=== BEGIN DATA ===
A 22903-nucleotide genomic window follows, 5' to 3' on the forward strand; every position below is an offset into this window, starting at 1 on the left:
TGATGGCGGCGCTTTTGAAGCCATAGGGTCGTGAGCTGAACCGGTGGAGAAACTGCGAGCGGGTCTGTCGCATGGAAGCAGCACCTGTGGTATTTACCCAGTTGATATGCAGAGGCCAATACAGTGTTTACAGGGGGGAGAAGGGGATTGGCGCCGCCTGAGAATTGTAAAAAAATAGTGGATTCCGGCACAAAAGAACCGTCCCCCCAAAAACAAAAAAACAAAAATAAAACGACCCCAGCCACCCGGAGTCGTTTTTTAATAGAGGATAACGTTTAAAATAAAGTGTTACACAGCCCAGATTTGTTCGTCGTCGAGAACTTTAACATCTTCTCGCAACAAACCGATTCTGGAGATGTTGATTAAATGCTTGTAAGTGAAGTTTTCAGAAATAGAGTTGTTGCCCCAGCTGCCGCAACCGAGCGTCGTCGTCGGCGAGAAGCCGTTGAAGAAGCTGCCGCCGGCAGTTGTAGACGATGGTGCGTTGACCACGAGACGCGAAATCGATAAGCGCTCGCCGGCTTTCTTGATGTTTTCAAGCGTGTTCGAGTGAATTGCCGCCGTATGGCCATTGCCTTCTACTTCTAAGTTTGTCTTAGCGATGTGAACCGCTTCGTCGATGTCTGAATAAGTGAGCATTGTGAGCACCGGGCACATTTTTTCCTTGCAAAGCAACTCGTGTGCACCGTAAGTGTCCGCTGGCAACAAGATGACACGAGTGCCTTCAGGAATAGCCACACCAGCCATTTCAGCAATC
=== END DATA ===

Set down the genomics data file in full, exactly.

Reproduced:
A 22903-nucleotide genomic window follows, 5' to 3' on the forward strand; every position below is an offset into this window, starting at 1 on the left:
TGATGGCGGCGCTTTTGAAGCCATAGGGTCGTGAGCTGAACCGGTGGAGAAACTGCGAGCGGGTCTGTCGCATGGAAGCAGCACCTGTGGTATTTACCCAGTTGATATGCAGAGGCCAATACAGTGTTTACAGGGGGGAGAAGGGGATTGGCGCCGCCTGAGAATTGTAAAAAAATAGTGGATTCCGGCACAAAAGAACCGTCCCCCCAAAAACAAAAAAACAAAAATAAAACGACCCCAGCCACCCGGAGTCGTTTTTTAATAGAGGATAACGTTTAAAATAAAGTGTTACACAGCCCAGATTTGTTCGTCGTCGAGAACTTTAACATCTTCTCGCAACAAACCGATTCTGGAGATGTTGATTAAATGCTTGTAAGTGAAGTTTTCAGAAATAGAGTTGTTGCCCCAGCTGCCGCAACCGAGCGTCGTCGTCGGCGAGAAGCCGTTGAAGAAGCTGCCGCCGGCAGTTGTAGACGATGGTGCGTTGACCACGAGACGCGAAATCGATAAGCGCTCGCCGGCTTTCTTGATGTTTTCAAGCGTGTTCGAGTGAATTGCCGCCGTATGGCCATTGCCTTCTACTTCTAAGTTTGTCTTAGCGATGTGAACCGCTTCGTCGATGTCTGAATAAGTGAGCATTGTGAGCACCGGGCACATTTTTTCCTTGCAAAGCAACTCGTGTGCACCGTAAGTGTCCGCTGGCAACAAGATGACACGAGTGCCTTCAGGAATAGCCACACCAGCCATTTCAGCAATC